Repetition is when a single word or phrase is used multiple times in short succession for effect. It can help emphasize a point. For example, ‘I have to practice my time’s tables over so I can learn them’ vs. ‘I have to practice my time’s tables over and over and over again so I can learn them.’
What is Repetition?
Repetition is when a word, sentence, or phrase appears more than once in a poem.
Repetition is used in poetry and prose to excite the writing and help create patterns. Depending on the repeated word or phrase, repetition allows for more emphasis on specific themes, ideas, or objects.
Common Examples of Repetition
We use repetition every day without realizing it. These are examples that you probably hear people say every day:
Time after time;
Hand in hand;
Get ready, get set, go;
Home sweet home;
It is what it is.
Repetition in Poetry
Odes are a type of poetry that traditionally make use of repetition.
Different types of repetition can be used in poetry.
- Refrain – This is where a verse or phrase is repeated during different stages of a song or poem.
- Chorus – Chorus is where a verse or phrase is repeated following each verse within a song or poem. The Christmas carol repeats the line, ‘We wish you a Merry Christmas,’ multiple times.
- Echo poems – In an echo poem, the last word of each line can be repeated as a response in the following line.
- Alliteration – Alliteration is the repetition of consonant sounds, often at the beginning of a word. For example, ‘The slimy snake slowly slithered away.’
- Rhyme – Rhyme is the repetition of sound using rhythmic patterns to create a musical effect.
Repetition in Prose
In F. Scott Fitzgerald’s novel, The Great Gatsby, repetition is used to emphasize the size of Tom Buchanan’s apartment:
‘The apartment was on the top floor—a small living room, a small dining room, a small bedroom, and a bath.’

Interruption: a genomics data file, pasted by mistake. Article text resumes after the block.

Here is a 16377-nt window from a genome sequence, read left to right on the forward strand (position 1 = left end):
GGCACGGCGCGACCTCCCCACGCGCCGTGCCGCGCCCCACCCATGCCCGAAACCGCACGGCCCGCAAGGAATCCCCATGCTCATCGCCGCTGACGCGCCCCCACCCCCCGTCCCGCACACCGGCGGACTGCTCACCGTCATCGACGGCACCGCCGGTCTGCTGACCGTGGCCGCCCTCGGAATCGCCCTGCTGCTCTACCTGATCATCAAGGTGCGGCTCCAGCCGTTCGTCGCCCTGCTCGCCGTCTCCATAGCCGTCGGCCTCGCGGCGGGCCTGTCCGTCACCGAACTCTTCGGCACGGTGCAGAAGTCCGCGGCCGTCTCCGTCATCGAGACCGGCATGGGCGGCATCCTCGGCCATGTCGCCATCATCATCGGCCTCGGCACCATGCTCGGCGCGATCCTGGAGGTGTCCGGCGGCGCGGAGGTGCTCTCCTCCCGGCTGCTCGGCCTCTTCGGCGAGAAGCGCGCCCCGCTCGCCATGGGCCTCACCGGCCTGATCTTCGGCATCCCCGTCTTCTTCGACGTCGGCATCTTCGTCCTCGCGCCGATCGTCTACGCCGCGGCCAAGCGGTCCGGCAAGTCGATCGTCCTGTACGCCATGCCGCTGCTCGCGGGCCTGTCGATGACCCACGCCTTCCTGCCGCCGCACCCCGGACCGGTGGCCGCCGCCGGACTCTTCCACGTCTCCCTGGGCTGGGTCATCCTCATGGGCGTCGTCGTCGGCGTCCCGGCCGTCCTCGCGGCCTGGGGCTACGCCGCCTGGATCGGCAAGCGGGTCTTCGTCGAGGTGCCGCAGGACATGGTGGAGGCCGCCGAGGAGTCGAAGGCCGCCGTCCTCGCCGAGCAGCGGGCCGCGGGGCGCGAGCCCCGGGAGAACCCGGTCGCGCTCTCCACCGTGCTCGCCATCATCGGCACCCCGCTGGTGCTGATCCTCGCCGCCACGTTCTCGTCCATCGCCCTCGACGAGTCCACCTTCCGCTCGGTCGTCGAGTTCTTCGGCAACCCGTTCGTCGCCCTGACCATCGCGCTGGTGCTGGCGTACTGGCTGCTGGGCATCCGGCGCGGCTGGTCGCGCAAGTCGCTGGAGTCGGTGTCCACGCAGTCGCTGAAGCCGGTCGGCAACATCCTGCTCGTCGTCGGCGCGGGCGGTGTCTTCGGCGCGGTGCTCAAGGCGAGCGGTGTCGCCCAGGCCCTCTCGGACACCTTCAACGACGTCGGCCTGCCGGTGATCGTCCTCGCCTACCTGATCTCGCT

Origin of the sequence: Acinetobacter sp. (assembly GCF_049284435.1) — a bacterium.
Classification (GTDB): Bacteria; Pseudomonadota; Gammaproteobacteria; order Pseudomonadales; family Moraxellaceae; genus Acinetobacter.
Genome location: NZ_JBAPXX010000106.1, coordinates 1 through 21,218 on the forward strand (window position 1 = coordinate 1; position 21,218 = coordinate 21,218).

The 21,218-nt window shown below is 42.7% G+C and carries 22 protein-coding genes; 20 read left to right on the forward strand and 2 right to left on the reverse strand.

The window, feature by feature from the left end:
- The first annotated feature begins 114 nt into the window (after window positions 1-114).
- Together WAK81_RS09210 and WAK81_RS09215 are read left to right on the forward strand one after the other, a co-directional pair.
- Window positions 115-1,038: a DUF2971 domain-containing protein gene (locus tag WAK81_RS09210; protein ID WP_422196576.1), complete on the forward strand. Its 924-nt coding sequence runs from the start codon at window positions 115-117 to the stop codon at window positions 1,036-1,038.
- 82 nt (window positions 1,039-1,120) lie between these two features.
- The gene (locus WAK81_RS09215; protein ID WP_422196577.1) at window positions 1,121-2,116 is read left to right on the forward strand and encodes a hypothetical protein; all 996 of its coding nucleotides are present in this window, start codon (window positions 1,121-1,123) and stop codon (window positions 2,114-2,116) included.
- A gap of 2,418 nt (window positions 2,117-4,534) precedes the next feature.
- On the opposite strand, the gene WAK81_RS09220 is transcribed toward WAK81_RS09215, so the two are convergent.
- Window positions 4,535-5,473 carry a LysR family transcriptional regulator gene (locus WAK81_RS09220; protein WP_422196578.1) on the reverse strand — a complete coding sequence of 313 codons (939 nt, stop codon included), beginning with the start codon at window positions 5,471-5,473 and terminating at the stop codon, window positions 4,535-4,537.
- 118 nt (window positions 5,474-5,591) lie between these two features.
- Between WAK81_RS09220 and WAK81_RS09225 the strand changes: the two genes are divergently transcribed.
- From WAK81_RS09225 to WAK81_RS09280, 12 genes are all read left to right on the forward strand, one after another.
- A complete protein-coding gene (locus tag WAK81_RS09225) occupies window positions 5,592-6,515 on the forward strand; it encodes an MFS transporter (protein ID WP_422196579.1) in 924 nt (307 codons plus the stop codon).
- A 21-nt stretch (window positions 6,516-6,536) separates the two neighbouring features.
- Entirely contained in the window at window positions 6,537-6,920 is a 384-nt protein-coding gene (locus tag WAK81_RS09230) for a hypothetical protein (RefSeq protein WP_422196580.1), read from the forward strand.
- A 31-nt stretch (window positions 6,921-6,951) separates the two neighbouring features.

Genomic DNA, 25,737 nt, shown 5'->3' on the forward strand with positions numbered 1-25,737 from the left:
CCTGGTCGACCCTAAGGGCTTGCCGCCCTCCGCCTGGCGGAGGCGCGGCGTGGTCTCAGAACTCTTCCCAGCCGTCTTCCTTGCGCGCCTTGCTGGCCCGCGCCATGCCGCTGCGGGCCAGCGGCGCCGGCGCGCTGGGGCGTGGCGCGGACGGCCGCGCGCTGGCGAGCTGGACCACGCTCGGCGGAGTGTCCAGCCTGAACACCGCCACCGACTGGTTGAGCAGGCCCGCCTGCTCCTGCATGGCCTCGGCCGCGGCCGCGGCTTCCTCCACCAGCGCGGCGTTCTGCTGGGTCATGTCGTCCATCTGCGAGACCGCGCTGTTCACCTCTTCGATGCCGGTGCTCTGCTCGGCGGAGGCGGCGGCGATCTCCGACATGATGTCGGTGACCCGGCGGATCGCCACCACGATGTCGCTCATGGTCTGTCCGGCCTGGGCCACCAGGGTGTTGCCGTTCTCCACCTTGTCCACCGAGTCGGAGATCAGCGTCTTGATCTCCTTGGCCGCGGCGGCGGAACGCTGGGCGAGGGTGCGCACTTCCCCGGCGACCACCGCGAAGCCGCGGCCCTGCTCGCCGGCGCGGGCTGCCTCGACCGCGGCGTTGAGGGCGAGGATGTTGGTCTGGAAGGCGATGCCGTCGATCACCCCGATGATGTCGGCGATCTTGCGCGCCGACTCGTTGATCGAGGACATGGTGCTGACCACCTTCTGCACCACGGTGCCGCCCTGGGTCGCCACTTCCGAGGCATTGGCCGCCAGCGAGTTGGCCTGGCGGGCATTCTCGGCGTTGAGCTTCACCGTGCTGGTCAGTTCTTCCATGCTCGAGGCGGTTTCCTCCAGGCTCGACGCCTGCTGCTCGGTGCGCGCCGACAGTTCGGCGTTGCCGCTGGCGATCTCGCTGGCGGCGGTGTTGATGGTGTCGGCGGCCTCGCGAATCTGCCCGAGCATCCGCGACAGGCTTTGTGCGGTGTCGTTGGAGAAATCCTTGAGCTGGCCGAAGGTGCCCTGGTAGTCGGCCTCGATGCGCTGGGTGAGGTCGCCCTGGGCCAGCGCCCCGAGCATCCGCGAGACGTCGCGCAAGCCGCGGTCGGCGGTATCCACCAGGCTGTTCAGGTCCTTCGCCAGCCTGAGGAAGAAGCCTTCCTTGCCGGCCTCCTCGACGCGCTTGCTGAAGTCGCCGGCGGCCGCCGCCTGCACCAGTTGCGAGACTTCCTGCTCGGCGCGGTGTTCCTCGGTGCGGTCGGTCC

The repetition of the word ‘small’ highlights to the reader how tiny Tom’s apartment is.
Repetition in Persuasive Writing
Repetition can also be used in persuasive writing and media, such as adverts.
Some might also repeat positive adjectives to describe their product to make the audience think that way. For example, a water park might say it’s ‘fun, fun, fun!’.
Repetition is an excellent way to get an idea to stay in our minds, which is why many advertisers are fond of it – and why so many adverts get stuck in our heads!
7 Types of Repetition in Writing
Repetition can be a powerful tool in writing and has been commonly used in songs, poetry, and even the most powerful and memorable speeches throughout history. Seven types of repetition can be identified in writing. These include:
- Anaphora -Anaphora is the repetition of a word or phrase at the beginning of several sentences. This technique can be seen in Martin Luther King’s famous speech, ‘I have a Dream.’
- Epistrophe -This is the counterpart to anaphora. Epistrophe involves repeating the last word or phrase across successive phrases, clauses, or sentences. This means that, instead of beginning a sentence the same way, the writer will end every sentence with the same word or phrase. A famous example of this can be read in the Gettysburg Address, where Abraham Lincoln urged the American people to ensure that ‘government of the people, by the people, for the people, shall not perish from the earth.’ Here, his repetition of ‘the people’ at the end of each clause is an example of epistrophe.
- Symploce – Symploce is a combination of anaphora and epistrophe. This occurs when one word or phrase is repeated at the beginning of a line and another at the end.
- Antistasis – Antistasis repetition is when antanaclasis goes so far as to incorporate opposite meanings.
- Negative-positive restatement -This repetition requires the writer to write the same sentence twice, first with a negative intonation and then with a positive twist. For example, the famous statement, ‘Ask not what your country can do for you; ask what you can do for your country.’
- Palilogia is the simple repetition of a single word or phrase in immediate succession. Take ‘HO! HO! HO!’, the famous words of the much-loved Father Christmas as an example.